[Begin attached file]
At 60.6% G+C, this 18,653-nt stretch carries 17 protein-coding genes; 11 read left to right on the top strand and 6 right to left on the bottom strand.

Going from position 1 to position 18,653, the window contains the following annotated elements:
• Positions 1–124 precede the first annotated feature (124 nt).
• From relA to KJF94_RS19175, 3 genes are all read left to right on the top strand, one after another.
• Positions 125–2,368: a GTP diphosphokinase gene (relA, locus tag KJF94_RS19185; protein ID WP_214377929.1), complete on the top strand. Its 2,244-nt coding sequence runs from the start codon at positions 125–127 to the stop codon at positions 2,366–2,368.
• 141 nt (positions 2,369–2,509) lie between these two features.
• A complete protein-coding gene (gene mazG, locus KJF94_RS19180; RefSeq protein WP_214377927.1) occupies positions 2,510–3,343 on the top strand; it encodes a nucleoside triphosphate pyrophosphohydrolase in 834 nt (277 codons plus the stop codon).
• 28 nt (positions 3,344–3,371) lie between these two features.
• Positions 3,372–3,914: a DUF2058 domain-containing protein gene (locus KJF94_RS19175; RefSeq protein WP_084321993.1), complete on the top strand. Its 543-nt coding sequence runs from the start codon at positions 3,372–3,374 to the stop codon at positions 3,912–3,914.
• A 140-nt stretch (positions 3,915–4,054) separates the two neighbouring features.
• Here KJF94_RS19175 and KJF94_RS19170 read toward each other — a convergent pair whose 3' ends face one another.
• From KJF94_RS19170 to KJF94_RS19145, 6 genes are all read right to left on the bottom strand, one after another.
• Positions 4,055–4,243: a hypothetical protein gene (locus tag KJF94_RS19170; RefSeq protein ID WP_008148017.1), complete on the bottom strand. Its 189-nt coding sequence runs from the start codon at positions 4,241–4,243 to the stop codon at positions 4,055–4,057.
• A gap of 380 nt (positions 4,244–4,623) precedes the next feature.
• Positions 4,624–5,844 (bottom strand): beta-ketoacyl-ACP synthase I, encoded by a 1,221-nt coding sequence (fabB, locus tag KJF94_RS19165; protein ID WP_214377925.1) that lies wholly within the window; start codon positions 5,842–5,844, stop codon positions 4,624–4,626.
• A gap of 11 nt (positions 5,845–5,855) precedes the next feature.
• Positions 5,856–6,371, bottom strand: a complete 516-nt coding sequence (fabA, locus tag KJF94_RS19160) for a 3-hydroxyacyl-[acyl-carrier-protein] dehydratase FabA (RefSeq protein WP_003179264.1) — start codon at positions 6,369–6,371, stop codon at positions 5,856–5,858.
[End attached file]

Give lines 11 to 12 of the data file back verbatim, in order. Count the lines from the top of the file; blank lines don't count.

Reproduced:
• Here KJF94_RS19175 and KJF94_RS19170 read toward each other — a convergent pair whose 3' ends face one another.
• From KJF94_RS19170 to KJF94_RS19145, 6 genes are all read right to left on the bottom strand, one after another.